Parents have a right to spend time with their child even if they are no longer together. However, a court can terminate that right if the parent is unfit or the court finds that it is in the child’s best interest.

Courts may also restrict visitation by requiring supervised visitation. In this case, the court requires a third party to monitor or “supervise” the visitation between the non-custodial parent and the child. 

The court often chooses child care professionals or social workers to supervise visitation. However, there are some cases in which the court might allow a family member to supervise visitation. When a family member supervises visitation, the judge sets conditions that all parties must follow during the visitation. 

What Does the Supervisor Do During the Visitation?

Visitation generally occurs at a neutral location, but it could occur in the parent or child’s home. The supervisor does not engage the child or participate in activities during the visitation. The sole purpose of the supervision is to protect the child’s wellbeing.

The supervisor only intervenes during the visitation if the parent’s conduct threatens the child’s safety. Otherwise, the supervisor observes the parent-child interaction and makes notes regarding the parent’s conduct and attitude. The supervisor may also make notes about how the child relates to the parent during visitation.

Why Does the Court Order Supervised Visitation?

Supervised visitation can be ordered in cases involving allegations of:

  • Domestic abuse
  • Child abuse
  • Neglect
  • Drug abuse
  • Alcohol abuse

According to OCGA §19-9-7, the judge may also order a parent to attend a certified family violence intervention program. Attendance would be a condition of parenting time or visitation. The judge may also order the parent to abstain from consuming drugs and alcohol for 24 hours before the scheduled visitation.

The parent whose visitation is supervised may be ordered to pay a fee for the supervised visitation costs. Judges may also require the parent to post a bond for the child’s safety and the child’s return if the visitation is not supervised. 

The statute gives the judge the ability to impose any conditions on visitation that the court deems necessary to protect the child.

In cases involving family violence, the judge may order that the address of the victim and the child be kept confidential. In those cases, the judge may order the child to be exchanged in a protected setting if it declines to order supervised visitation.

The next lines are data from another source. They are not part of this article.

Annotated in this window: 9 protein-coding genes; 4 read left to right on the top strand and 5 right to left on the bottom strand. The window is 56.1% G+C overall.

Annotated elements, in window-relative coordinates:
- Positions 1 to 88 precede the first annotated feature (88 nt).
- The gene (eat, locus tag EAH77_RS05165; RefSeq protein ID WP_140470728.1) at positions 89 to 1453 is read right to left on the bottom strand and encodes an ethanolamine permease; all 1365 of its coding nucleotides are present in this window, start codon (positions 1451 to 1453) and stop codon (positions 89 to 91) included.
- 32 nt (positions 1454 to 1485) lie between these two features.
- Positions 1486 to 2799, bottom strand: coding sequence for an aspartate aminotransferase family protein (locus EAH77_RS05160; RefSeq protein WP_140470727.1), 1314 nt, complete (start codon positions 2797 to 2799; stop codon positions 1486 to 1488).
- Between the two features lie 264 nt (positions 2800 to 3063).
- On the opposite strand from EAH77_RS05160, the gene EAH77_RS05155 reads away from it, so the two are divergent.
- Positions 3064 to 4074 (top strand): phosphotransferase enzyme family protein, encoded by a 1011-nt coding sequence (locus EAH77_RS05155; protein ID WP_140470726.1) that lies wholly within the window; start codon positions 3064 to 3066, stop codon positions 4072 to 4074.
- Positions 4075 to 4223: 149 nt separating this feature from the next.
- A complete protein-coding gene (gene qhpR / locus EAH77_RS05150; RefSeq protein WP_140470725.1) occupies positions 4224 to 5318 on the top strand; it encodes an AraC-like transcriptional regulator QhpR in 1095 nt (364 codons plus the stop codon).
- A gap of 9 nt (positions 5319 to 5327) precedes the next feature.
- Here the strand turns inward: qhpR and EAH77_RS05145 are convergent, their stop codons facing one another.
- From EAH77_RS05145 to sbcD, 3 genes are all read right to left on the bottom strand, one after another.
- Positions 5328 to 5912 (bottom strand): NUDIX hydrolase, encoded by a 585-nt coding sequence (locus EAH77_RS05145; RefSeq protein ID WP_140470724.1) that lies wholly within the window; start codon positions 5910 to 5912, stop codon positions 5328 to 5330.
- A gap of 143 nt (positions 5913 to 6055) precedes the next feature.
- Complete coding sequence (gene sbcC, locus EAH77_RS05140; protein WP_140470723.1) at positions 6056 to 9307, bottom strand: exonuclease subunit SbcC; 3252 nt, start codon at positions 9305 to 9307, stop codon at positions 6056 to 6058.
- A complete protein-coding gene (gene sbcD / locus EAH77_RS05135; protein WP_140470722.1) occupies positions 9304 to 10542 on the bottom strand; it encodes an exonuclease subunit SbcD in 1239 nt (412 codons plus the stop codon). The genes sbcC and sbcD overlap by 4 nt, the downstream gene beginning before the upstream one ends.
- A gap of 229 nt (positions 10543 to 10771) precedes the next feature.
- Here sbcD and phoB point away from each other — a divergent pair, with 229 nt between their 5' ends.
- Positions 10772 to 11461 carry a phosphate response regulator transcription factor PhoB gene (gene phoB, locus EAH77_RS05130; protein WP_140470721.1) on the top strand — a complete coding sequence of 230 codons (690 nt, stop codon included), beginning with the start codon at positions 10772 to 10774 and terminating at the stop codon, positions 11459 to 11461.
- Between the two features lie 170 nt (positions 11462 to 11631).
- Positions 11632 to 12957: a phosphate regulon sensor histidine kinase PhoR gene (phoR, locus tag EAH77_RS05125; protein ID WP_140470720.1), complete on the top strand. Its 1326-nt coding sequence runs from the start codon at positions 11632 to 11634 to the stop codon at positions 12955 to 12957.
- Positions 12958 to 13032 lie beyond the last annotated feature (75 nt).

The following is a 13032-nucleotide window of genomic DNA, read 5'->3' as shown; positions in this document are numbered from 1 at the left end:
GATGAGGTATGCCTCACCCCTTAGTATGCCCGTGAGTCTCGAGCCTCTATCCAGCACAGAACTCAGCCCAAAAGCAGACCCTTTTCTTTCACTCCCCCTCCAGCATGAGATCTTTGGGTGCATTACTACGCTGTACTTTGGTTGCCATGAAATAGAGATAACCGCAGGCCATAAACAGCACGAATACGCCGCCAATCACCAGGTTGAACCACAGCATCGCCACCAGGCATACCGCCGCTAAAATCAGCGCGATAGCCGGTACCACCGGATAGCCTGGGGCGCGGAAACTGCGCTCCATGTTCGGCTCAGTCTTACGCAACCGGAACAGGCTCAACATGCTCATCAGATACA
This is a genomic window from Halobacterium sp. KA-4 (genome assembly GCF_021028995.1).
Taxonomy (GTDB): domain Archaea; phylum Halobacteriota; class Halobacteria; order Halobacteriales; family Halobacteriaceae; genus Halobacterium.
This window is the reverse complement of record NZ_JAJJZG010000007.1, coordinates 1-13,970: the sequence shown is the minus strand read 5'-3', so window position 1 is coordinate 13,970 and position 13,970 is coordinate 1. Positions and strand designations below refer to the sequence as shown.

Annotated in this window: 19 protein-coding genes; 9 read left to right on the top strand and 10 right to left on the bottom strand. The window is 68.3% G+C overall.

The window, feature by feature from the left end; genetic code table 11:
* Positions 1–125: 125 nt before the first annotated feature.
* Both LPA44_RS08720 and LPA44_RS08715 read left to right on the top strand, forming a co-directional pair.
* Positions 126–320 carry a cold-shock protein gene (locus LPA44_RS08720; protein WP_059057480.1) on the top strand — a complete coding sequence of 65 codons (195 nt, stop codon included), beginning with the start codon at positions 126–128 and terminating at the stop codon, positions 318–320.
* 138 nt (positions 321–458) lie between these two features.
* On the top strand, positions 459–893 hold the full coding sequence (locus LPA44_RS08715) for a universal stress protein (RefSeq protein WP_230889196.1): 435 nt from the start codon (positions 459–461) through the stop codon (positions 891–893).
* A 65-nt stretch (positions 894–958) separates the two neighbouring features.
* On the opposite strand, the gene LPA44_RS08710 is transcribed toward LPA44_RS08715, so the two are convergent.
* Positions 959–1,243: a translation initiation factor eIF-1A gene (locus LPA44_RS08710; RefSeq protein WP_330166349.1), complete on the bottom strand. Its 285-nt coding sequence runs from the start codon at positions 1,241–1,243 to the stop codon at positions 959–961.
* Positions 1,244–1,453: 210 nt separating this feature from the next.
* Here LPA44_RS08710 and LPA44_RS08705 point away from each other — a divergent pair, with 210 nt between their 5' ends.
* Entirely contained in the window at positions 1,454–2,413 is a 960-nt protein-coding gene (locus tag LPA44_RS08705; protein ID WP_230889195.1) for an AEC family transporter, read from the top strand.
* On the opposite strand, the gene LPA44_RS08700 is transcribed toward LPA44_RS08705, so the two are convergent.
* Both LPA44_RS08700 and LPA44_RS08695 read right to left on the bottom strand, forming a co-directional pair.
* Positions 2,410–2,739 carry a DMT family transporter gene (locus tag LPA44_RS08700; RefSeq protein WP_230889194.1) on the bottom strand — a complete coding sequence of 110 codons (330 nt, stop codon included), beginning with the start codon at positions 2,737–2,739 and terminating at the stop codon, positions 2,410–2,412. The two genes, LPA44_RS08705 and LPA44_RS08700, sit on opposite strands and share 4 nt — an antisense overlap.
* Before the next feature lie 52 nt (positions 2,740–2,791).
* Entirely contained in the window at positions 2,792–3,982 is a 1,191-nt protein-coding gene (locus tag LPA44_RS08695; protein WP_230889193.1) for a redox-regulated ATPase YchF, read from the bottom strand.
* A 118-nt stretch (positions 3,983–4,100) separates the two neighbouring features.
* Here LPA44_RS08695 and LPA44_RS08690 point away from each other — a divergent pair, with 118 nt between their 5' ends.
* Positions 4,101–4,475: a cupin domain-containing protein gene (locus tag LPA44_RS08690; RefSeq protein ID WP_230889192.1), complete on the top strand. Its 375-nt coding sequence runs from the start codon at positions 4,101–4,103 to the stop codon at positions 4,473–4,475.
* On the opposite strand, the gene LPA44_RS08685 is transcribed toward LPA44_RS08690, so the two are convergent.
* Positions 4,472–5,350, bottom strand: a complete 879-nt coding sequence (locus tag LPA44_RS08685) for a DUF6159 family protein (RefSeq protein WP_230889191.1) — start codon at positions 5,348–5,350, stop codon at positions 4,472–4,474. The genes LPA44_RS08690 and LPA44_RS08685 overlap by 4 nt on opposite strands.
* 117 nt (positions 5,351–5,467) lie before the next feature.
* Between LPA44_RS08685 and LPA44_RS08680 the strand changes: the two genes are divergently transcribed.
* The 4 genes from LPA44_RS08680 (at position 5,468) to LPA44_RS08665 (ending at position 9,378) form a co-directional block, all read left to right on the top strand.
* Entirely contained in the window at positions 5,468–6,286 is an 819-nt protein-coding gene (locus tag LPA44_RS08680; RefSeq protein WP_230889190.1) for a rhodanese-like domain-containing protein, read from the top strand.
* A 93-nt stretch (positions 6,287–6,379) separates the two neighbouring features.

Victims of family violence are protected from attending joint counseling. Judges cannot order a victim of family violence to participate in joint counseling with the perpetrator as a condition of receiving custody of the child.

Can the Court Order Alternatives to Supervised Visitation?

There are instances in which the judge may find that supervised visitation is not necessary, but the facts of the case require some modifications to traditional parenting time or visitation. 

As an alternative to ordering supervised visitation, the judge may order that the parent may only visit with the child during the daytime. In addition, the court could require the parent to provide details of the visitation to the custodial parent ahead of visitation, such as where the parent and child will be during the visitation. 

The court may restrict where the parent can take the child during visitation. A judge may find that the duration of visitation should be gradually increased instead of allowing standard visitation.

Can I Prevent My Child’s Other Parent From Obtaining Visitation?

In most cases, the court views visitation with the non-custodial parent as being in the child’s best interest. Children benefit from having both parents in their lives. Therefore, the court will generally grant visitation unless you can prove the parent is unfit or prohibiting visitation is in the child’s best interest. 

Proving a parent is unfit can be difficult. Your testimony alone may not be sufficient to convince a judge that your child’s other parent should not be able to spend time with their child. 

You may need affidavits from other individuals to support your claims of unfitness. Testimony from teachers, doctors, coaches, and psychologists can be critical pieces of evidence used to restrict visitation.

However, be careful that you do not actively try to alienate your child from their other parent. Parental alienation can be used to argue fitness. Your desire to restrict visitation could be used against you if you cross the line by trying to turn your child against their other parent.